The Federal Reserve meets and will update its forecasts.  Yellen will hold a press conference.  At the end of last year, the Fed seemed to have suggested the likelihood of a March hike.  In fact, the economy has played out broadly consistent with what it had anticipated.  The slowdown in Q4 was temporary, and the economy would return to trend or higher growth.  

As long as the labor market continued to absorb slack, which it has, officials could be reasonably confident that core PCE would move toward the Fed's target, which it has.   Inflation expectations, as measured by the 10-year breakeven, have recovered from 1.11% in mid-February to 1.55%, which is higher than when the FOMC hiked rates in December.  

The global capital markets have stabilized after the rough start to the year.  The MSCI World Index of bourses in high income countries has risen nearly 11.5% since February 11.  The recovery in the MSCI Emerging Market equity index is even more notable.  It bottomed on January 21 and since has trended 17.5% higher and finished at the end of last week positive on year-to-date basis.  

Another constraint on Fed policy that got a lot of airplay was the strength of the dollar.  Since the end of January, a trade-weighted measure of the dollar has fallen by 4.6%.  It has returned to levels seen last October.  

The same logic that led the Fed to unanimously hike rates in December, and anticipate that four hikes this year would be appropriate suggest a March rate.  However, Fed comments and concern perhaps about lending conditions following the tightening suggested by the senior loan officers survey have suggested a hike is unlikely.  The March Fed funds futures contract, for example, is pricing in practically no chance of a hike this week.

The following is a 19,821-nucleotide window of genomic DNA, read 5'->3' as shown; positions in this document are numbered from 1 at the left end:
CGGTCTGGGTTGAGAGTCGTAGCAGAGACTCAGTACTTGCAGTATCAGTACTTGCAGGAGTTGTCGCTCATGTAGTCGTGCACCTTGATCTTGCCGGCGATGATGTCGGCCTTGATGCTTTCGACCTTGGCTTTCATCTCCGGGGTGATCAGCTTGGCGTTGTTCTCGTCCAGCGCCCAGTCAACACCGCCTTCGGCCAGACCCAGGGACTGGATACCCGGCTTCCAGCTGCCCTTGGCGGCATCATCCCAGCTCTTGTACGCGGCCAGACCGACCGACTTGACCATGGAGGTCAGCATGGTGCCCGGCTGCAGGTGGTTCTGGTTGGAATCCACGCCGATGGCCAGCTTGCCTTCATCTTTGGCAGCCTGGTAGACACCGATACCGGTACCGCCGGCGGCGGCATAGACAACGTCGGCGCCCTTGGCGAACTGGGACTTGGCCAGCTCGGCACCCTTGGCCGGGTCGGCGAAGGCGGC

When in doubt, the Fed has erred on the side of caution.  First with the tapering and then with the first hike.    What argues against an April hike the lack of a press conference.  Yellen has indicated that all meeting are live, and policy action can be taken without a press conference.  

Nevertheless, given importance of communication, underscored by the Draghi's press conference, the Federal Reserve is likely to still want to explain itself.  As we have argued before, a press conference after every meeting, as many other central banks do, including the ECB and BOJ, would actually create more options for the Fed.  

The pendulum of market expectations are swing away from the idea that the December rate hike was one and done for the Fed.  If we assume that the effective Fed funds rate averages 37 bp for the first 15 days in June and that the Fed hikes the range 25 bp, and Fed funds average 62 bp in the second half of the month, then fair value is 50 bp. Before the weekend, the June contract closed with an implied yield 47.5 bp.  

If the Fed does not hike rates this week, it will likely keep the market anticipating the likelihood of a hike in Q2.  There are two ways that the Fed may communicate this. First, it may acknowledge that risks are nearly balanced.  Remember in January; the  Fed refused to update is risk assessment. Second, the Fed's dot plots could be consistent with three rate hikes instead of four this year.  The would simply be an acknowledgment that it was not hiking rates in Q1, but that its underlying assessment had not significantly changed.   



Five Central Banks Meet as Monetary Policy is Downgraded Five Central Banks Meet as Monetary Policy is Downgraded Reviewed by Marc Chandler on March 13, 2016 Rating: 5